ENCLOSURE SETUP

Water monitors love to dig underground tunnels. In our enclosures we use sand. In most enclosures this gets too dry. So often it’s better to use a sand/soil mix 1:2 with a topping of leafs. This can look very pretty.

We use many big branches for them to climb up high. Their basking spot is in the top where they feel more save. It also gives a great look when you walk in the room and you see the big water monitor under his UV bulbs on a big branch comfortable and relaxed.

We do not give them places to hide because we experienced it makes them more shy. If you take away their hiding space they have no place to go and they will notice you are not that bad. And in the end it makes them less stressed. You have of course every right to decide this yourself.

 

FOOD

It is important to feed your Water monitor whole pray on a variated diet. In the wild they live near the water or on the beach. The food they find is often; fish, crab, lobster, birds, snakes and sometimes rodents.

We feed whole fish, crab, snakes and rodents, grounded chicken, turkey, pigeon, swan, duck, other birds, deer, horse, cow, kangaroo, rabbit fish and more.

Most monitor keepers don’t use extra minerals and vitamine powders. We do think it’s a positive extra to make a diet compleet. We use miner-all outdoor almost every time we feed and repetitive without d3 every 1 or 2 weeks. Don’t give them both at same time.

For baby monitors you can add insects to their diet. Especially the first 1 or 2 months of their life’s they prefer to eat insects. Later they start to eat more and more pray like mice and grounded prays.

Babies we feed daily, adults 1 or 2 times a week.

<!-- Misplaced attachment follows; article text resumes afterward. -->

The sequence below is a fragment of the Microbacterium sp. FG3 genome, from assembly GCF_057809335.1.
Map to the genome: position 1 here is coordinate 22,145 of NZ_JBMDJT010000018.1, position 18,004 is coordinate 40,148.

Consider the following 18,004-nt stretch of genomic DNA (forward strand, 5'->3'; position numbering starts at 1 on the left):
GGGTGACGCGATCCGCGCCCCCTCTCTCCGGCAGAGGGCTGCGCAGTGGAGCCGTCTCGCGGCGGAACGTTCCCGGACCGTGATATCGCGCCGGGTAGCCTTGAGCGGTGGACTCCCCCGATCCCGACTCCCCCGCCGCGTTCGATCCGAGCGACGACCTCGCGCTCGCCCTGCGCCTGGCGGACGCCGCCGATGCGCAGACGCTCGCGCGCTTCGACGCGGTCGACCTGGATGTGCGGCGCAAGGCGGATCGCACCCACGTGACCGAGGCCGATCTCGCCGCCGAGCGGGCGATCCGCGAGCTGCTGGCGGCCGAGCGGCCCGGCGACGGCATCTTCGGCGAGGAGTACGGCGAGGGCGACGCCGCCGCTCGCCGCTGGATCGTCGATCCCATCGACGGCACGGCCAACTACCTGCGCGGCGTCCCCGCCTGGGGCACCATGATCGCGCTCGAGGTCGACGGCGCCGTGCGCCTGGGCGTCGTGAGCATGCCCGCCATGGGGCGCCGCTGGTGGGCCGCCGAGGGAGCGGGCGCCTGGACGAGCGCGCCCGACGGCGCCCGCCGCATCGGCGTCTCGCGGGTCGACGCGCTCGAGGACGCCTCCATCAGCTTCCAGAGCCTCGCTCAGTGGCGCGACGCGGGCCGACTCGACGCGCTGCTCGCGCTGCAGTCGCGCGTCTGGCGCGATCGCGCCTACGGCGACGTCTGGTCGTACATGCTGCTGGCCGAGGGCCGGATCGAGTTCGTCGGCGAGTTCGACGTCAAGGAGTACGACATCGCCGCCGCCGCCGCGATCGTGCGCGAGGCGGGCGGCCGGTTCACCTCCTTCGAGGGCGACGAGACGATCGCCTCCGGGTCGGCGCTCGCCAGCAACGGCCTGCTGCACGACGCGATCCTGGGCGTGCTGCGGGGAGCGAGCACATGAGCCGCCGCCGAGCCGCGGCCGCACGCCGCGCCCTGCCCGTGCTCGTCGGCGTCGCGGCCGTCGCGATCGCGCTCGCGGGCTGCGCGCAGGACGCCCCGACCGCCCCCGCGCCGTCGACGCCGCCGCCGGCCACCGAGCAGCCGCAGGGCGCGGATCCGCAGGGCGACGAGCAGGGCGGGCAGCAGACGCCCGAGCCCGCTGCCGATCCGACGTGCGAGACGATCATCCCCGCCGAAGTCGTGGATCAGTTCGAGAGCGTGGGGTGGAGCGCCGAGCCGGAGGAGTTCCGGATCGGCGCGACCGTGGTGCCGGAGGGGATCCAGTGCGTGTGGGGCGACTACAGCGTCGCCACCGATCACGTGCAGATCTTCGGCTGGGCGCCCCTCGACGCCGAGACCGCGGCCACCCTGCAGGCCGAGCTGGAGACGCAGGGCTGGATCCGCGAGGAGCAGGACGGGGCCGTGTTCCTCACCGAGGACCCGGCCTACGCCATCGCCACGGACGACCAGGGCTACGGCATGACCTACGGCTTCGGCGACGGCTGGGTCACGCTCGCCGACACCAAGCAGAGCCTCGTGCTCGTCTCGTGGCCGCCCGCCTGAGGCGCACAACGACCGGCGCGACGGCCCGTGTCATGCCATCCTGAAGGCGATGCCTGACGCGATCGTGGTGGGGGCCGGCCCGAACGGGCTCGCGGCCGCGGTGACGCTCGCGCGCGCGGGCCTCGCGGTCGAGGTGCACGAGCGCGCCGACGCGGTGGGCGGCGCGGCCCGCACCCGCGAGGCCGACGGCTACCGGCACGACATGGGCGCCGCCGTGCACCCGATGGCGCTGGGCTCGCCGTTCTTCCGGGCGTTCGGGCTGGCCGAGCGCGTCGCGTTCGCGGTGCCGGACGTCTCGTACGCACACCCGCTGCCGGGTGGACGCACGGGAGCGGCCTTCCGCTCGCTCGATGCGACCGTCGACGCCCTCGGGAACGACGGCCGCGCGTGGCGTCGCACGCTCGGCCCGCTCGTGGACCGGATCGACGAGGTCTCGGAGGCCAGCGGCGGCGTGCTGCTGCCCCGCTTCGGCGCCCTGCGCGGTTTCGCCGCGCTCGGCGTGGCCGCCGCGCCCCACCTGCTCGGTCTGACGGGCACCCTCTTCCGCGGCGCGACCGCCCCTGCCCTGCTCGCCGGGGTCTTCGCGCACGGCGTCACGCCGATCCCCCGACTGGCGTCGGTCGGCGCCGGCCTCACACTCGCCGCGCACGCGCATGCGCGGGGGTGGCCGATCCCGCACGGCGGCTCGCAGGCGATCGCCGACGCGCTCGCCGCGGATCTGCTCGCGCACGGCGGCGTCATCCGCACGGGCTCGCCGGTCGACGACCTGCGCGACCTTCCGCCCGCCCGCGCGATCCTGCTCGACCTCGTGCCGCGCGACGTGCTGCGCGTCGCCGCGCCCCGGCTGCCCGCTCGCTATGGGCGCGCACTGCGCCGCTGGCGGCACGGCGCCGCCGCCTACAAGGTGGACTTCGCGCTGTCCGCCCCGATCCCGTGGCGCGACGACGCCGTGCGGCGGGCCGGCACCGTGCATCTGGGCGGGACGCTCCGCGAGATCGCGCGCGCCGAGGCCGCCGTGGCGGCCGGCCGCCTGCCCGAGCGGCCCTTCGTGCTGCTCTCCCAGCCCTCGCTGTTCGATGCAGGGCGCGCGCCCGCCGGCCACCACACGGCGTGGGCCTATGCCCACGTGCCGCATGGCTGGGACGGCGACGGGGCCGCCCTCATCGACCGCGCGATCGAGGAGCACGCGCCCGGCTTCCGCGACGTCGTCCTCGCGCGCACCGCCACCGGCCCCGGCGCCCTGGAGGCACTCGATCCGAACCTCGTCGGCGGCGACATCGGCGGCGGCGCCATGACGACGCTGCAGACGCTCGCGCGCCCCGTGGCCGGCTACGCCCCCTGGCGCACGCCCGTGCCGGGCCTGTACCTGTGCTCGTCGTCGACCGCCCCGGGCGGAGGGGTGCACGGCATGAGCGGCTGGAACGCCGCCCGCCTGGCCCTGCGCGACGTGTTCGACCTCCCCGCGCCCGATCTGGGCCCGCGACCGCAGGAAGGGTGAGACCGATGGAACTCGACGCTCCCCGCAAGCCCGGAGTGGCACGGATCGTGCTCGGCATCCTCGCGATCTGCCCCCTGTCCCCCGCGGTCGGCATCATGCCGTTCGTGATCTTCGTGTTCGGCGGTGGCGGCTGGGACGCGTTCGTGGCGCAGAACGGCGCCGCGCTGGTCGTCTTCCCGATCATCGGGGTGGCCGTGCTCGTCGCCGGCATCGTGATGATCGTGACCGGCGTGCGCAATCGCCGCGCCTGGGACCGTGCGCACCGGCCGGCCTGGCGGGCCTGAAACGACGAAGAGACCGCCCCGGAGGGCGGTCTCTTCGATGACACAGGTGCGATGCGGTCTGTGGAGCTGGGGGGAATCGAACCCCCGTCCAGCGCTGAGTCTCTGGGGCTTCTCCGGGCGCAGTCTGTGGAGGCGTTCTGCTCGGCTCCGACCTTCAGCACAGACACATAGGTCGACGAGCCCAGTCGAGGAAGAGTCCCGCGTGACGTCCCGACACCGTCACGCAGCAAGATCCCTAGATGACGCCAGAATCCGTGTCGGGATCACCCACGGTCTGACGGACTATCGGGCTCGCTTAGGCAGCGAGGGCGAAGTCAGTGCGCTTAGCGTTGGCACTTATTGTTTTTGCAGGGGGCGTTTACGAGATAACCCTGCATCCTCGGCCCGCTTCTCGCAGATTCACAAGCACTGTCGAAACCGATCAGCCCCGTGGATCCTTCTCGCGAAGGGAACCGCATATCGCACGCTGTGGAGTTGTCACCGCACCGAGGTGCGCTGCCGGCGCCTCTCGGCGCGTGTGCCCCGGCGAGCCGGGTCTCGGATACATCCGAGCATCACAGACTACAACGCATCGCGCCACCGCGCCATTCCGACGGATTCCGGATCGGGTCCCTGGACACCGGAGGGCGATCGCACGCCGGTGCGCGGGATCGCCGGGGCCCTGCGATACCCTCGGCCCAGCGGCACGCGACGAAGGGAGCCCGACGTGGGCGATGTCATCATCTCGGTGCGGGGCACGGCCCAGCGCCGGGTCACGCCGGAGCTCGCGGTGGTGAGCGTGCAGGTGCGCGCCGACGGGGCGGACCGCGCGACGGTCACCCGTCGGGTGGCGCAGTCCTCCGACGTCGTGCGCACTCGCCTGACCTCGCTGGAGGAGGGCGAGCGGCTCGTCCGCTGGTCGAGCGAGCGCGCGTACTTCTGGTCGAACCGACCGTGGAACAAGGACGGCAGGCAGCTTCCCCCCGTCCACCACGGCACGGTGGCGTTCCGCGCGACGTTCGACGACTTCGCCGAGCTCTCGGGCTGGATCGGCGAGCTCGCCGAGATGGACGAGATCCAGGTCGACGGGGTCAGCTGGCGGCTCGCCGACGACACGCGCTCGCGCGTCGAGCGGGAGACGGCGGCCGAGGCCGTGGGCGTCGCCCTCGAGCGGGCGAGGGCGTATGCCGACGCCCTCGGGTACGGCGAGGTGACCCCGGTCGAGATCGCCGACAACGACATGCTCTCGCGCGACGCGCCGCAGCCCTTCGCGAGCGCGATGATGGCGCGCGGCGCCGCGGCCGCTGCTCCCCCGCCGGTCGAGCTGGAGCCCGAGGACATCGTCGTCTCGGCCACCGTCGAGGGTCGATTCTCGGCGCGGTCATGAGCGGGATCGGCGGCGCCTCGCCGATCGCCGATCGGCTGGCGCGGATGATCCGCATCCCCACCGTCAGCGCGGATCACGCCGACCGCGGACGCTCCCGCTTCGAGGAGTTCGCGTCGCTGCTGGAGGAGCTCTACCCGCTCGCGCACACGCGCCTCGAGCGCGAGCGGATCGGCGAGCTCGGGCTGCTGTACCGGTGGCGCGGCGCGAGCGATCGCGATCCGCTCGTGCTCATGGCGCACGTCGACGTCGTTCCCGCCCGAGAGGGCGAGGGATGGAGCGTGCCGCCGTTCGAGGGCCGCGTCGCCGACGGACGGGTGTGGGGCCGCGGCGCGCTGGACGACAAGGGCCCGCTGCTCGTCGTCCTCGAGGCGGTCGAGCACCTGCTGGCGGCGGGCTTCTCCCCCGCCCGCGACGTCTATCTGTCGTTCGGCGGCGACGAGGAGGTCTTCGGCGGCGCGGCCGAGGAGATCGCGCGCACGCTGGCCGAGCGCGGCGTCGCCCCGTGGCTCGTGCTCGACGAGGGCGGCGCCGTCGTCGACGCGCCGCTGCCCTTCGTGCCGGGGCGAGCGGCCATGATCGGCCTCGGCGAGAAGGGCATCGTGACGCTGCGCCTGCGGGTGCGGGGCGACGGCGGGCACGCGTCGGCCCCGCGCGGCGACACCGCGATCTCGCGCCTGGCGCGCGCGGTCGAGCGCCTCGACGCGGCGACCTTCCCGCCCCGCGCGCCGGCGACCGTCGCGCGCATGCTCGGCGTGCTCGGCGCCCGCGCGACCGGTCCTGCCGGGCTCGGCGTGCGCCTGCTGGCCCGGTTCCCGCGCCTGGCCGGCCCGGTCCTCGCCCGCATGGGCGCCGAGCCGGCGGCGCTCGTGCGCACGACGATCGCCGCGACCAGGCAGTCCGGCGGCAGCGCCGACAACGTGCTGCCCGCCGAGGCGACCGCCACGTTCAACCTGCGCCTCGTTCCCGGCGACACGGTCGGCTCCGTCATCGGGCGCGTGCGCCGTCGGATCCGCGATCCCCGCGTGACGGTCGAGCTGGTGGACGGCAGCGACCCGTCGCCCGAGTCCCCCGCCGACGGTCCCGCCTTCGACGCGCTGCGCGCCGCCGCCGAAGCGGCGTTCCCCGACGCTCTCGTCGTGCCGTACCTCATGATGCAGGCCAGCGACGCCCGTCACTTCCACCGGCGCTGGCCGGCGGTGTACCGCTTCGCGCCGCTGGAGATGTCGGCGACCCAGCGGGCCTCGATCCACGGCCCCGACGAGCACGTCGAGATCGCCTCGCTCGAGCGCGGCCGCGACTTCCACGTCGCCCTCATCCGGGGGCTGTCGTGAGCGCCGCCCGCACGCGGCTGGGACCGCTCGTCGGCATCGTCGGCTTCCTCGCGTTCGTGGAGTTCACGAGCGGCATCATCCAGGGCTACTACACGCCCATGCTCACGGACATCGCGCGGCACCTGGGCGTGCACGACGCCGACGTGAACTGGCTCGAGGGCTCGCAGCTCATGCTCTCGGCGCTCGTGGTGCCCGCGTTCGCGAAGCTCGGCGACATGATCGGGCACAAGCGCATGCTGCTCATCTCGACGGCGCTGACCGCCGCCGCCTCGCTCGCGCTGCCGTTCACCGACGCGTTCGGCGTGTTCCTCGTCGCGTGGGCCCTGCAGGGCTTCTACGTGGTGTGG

WILDCAUGHT VS CAPTIVE BRED

Obviously captive bred is much better. We have bought wild caught several times because we had no choice. There where no captive breeds. So when they come in they are often full with ticks. On our first male black water monitor we removed over 200 ticks one by one. It took hours, after that we gave them something for the worms and parasites. The next day the pool was full of long white worms. What you often see is that the parasites or ticks are too much for them and they die. Especially baby water monitors from the wild. They often do not survive. An other problem is they are so extremely afraid. They only want to hide and they bite and scratch you when you pick them up. Or they use their tail to swing at you… and yes that hurts a lot. Most wild caught’s do not tame down at all. If you are very lucky they do.

Baby water monitors at the other hand are parasite, worm and tick free. They grow often faster and bigger and they eat very well. Most of the time they are born tame because biting you is not in their system. They are curious all the time and if you open the enclosure they climb out immediately to your arm or shoulder. They truly are amazing and so easy to care for compare to the wild caught.
If you have the chance to get a captive bred baby (even if it’s more expensive) please do! This will lower the costs of getting care from a veterinarian and will save you a lot of money and problems you do not like.

 

SEXING

This is extremely difficult with Water monitors. When you have a clutch of several babies you can compare brothers and sisters. This way you can see that the (possible) males have bigger and thicker head and the (possible) females have smaller and skinnier head.

When they are older they will pop their hemmi penis/clitoris sometimes.  With males you can see that on the top of the penis there is a brush. With females the “penis” is empty (without a brush or a small brush). The males have a slim straight body and the females a pear shaped body when adult. The female often start to lay eggs by them selfs around 1,5 year or older. With or without male.